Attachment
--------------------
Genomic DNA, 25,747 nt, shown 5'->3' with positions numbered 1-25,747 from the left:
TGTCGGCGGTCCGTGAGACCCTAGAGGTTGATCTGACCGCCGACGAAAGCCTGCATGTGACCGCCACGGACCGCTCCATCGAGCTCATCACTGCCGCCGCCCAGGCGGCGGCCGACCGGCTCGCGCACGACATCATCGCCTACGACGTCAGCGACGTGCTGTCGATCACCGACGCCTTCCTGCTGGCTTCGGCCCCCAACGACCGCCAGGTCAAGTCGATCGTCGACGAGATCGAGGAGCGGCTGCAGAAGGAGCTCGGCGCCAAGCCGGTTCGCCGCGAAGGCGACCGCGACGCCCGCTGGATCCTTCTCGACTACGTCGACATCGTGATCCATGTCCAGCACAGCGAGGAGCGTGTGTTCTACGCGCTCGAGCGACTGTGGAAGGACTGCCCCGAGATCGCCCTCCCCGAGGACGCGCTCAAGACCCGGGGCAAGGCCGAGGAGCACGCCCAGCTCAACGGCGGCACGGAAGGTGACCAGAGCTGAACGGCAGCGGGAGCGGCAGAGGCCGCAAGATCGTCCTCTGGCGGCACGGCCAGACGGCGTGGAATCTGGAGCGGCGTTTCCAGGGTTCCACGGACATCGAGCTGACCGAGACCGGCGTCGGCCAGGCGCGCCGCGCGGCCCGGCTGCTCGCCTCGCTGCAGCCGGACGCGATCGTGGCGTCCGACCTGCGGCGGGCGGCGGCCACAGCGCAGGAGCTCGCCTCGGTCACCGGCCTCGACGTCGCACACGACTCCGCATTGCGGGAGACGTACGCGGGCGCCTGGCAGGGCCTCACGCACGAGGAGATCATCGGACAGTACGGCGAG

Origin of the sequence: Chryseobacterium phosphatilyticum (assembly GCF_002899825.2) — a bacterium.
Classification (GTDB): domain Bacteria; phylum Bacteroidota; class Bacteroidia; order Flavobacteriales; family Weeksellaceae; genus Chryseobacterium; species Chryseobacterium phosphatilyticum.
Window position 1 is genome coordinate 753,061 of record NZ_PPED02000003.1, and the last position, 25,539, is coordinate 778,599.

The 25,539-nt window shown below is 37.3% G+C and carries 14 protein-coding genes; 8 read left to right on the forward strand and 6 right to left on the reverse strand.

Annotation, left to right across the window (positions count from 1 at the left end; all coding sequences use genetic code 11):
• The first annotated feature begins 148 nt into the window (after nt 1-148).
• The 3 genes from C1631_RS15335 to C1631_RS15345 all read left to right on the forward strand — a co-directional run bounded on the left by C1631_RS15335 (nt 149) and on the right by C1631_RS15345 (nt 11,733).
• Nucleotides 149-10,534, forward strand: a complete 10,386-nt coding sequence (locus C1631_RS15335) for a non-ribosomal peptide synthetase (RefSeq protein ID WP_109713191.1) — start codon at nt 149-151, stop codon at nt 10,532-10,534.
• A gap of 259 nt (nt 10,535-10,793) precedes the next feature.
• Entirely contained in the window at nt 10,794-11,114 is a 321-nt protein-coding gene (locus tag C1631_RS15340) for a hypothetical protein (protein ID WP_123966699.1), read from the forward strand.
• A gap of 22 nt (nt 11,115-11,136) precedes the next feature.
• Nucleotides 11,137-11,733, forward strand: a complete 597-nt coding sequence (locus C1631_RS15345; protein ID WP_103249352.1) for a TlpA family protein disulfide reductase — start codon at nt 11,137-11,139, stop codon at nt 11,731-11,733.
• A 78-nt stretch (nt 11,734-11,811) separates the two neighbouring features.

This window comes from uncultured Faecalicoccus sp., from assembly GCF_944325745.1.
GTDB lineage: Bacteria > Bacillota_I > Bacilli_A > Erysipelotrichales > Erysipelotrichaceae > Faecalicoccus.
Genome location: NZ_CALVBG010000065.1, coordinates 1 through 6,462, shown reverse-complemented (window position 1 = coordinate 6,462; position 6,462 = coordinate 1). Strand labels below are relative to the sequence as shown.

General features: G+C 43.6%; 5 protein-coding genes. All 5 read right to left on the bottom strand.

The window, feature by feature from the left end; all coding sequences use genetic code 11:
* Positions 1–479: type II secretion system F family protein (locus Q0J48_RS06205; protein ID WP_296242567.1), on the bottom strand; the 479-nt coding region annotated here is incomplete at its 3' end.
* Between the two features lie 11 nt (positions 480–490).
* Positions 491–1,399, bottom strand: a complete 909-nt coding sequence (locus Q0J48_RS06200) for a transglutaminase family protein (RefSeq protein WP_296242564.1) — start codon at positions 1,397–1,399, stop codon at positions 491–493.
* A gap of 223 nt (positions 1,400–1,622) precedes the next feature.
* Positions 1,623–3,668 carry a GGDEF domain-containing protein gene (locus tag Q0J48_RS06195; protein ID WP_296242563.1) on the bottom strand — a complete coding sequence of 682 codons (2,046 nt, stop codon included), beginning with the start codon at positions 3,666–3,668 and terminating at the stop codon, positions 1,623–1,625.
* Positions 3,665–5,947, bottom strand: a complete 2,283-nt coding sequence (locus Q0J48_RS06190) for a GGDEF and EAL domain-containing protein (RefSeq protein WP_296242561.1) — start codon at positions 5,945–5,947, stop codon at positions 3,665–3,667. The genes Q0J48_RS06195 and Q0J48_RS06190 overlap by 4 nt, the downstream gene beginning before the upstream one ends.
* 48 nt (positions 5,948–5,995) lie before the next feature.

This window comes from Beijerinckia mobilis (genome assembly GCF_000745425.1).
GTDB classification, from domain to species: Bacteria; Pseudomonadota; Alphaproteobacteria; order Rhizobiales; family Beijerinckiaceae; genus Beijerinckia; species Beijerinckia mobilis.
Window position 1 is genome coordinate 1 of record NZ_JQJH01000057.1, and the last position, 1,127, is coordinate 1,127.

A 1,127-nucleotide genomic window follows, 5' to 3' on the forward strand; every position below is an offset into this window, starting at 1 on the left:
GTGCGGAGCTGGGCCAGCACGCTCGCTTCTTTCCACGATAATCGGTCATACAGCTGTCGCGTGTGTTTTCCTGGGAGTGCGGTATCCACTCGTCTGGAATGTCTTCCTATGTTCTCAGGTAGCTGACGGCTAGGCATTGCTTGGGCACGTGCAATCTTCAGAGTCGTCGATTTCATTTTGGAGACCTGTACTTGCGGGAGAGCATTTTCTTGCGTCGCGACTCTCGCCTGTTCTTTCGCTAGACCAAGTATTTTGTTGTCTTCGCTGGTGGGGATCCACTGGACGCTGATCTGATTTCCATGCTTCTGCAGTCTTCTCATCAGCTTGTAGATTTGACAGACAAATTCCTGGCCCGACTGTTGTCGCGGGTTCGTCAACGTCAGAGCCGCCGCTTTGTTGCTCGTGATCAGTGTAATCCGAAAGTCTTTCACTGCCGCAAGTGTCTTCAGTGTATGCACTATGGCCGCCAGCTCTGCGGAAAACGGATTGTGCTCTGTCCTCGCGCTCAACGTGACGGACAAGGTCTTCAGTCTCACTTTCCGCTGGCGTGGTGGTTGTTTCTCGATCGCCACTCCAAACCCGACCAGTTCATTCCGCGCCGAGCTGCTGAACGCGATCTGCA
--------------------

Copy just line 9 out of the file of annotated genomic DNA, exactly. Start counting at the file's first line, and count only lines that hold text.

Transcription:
• The 3 genes from C1631_RS15335 to C1631_RS15345 all read left to right on the forward strand — a co-directional run bounded on the left by C1631_RS15335 (nt 149) and on the right by C1631_RS15345 (nt 11,733).